The result

Now we all know what happened to Microsoft. After spending tens of millions of our tax dollars in the trial, the US government told Microsoft that they were acting as a monopoly and what they did was not right or fair.

The similarity

IBM is doing exactly the same thing to Fast400 as Microsoft did. IBM has changed the operating system of the iSeries 400 to prevent Fast400 from working. In fact this has been done several times now, and each time the Fast400 developers produce a new fix to circumvent the IBM action. Why does IBM do this? because Fast400 takes money out of IBM's pocket. The potential for IBM to make billions from its user base, for delivering virtually no product is tantamount to corporate deception! Did IBM change the operating system when EMC introduced a low cost storage solution for the iSeries?

The future

The cat and mouse game between IBM and Fast400 is already a year old. Every time IBM changes the operating system to disable Fast400, the developers of Fast400 produce a new version within days to enable it again. Does Fast400 have a commercial agenda? Of course it does. Fast400 is in business to provide its clients with added benefits, which will maximise the interactive performance of iSeries 400 servers. And as we are a business, why shouldn't we charge a nominal fee for that service? A fee that our clients see as being fair and proper. After all, it's not Fast400 that is making enemies in the user base. As long as IBM wants to play "David and Goliath" we will continue to "out" the giant. Fast400 is not running, you can be assured!!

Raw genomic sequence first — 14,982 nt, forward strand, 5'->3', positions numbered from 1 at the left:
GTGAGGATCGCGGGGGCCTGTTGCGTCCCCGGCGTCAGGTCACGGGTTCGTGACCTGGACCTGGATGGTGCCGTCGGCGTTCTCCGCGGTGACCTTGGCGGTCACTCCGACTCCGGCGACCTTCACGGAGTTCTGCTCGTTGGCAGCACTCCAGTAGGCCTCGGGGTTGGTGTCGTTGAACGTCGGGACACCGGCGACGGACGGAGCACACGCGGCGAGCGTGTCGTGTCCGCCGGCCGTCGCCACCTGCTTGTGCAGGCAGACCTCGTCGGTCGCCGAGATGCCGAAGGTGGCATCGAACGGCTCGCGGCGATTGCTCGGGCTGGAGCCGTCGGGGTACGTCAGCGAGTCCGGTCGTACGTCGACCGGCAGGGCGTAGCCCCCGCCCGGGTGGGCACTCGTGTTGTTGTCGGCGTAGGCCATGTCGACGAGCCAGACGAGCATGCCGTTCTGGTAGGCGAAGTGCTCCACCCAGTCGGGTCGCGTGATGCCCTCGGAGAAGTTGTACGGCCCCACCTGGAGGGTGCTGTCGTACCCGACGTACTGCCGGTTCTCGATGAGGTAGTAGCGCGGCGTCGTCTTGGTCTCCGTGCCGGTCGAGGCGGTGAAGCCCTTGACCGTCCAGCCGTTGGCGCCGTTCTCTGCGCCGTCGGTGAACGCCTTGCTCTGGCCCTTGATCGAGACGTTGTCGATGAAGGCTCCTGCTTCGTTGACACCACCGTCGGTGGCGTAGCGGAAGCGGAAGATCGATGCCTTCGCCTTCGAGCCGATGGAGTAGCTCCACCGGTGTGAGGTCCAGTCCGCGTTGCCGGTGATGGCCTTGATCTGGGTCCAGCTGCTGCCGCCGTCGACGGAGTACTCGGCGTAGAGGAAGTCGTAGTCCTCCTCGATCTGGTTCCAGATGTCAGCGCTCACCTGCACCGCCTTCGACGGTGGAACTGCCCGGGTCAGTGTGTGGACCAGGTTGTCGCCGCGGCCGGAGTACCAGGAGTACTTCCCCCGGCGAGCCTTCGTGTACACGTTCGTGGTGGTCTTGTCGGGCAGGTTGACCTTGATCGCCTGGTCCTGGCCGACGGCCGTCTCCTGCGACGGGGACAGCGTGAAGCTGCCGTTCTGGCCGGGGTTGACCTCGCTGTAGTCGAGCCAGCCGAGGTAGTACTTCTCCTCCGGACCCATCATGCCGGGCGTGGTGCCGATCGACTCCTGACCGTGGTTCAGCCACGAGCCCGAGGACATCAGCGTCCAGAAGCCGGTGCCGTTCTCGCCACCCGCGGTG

For more information, please visit


BCD Int'l
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Electronic Storage Corporation


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News Briefs and Product Shorts

Alex Woodie

Managing Editor
Shannon Pastore

Contributing Editors:
Dan Burger
Joe Hertvik
Shannon O'Donnell
Timothy Prickett Morgan

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Jenny Thomas

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Kim Reed

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Last Updated: 12/09/02